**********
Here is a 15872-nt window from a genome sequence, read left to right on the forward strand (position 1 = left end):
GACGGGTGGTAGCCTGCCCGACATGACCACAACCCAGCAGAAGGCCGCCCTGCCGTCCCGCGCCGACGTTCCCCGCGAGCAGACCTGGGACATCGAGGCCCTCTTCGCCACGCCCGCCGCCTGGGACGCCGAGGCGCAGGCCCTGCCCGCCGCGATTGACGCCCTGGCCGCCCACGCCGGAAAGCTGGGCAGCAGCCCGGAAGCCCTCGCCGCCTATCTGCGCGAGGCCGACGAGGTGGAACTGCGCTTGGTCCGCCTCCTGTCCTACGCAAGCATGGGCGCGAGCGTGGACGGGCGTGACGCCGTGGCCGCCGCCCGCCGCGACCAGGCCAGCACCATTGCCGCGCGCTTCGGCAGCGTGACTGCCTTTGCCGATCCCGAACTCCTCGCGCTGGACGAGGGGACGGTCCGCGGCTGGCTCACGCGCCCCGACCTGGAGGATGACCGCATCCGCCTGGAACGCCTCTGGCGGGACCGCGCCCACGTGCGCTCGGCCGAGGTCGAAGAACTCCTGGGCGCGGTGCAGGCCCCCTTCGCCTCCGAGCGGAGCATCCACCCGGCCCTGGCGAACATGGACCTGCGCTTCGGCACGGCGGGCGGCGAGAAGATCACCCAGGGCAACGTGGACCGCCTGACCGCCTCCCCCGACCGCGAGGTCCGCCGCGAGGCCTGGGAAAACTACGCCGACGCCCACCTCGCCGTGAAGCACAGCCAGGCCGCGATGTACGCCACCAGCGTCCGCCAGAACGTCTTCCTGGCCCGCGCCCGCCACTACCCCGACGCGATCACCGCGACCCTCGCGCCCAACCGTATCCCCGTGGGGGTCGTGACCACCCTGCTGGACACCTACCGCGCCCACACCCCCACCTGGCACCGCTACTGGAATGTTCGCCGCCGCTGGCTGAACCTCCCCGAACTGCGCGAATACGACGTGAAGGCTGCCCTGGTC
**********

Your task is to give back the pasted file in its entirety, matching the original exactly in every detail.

Here is a 15872-nt window from a genome sequence, read left to right on the forward strand (position 1 = left end):
GACGGGTGGTAGCCTGCCCGACATGACCACAACCCAGCAGAAGGCCGCCCTGCCGTCCCGCGCCGACGTTCCCCGCGAGCAGACCTGGGACATCGAGGCCCTCTTCGCCACGCCCGCCGCCTGGGACGCCGAGGCGCAGGCCCTGCCCGCCGCGATTGACGCCCTGGCCGCCCACGCCGGAAAGCTGGGCAGCAGCCCGGAAGCCCTCGCCGCCTATCTGCGCGAGGCCGACGAGGTGGAACTGCGCTTGGTCCGCCTCCTGTCCTACGCAAGCATGGGCGCGAGCGTGGACGGGCGTGACGCCGTGGCCGCCGCCCGCCGCGACCAGGCCAGCACCATTGCCGCGCGCTTCGGCAGCGTGACTGCCTTTGCCGATCCCGAACTCCTCGCGCTGGACGAGGGGACGGTCCGCGGCTGGCTCACGCGCCCCGACCTGGAGGATGACCGCATCCGCCTGGAACGCCTCTGGCGGGACCGCGCCCACGTGCGCTCGGCCGAGGTCGAAGAACTCCTGGGCGCGGTGCAGGCCCCCTTCGCCTCCGAGCGGAGCATCCACCCGGCCCTGGCGAACATGGACCTGCGCTTCGGCACGGCGGGCGGCGAGAAGATCACCCAGGGCAACGTGGACCGCCTGACCGCCTCCCCCGACCGCGAGGTCCGCCGCGAGGCCTGGGAAAACTACGCCGACGCCCACCTCGCCGTGAAGCACAGCCAGGCCGCGATGTACGCCACCAGCGTCCGCCAGAACGTCTTCCTGGCCCGCGCCCGCCACTACCCCGACGCGATCACCGCGACCCTCGCGCCCAACCGTATCCCCGTGGGGGTCGTGACCACCCTGCTGGACACCTACCGCGCCCACACCCCCACCTGGCACCGCTACTGGAATGTTCGCCGCCGCTGGCTGAACCTCCCCGAACTGCGCGAATACGACGTGAAGGCTGCCCTGGTC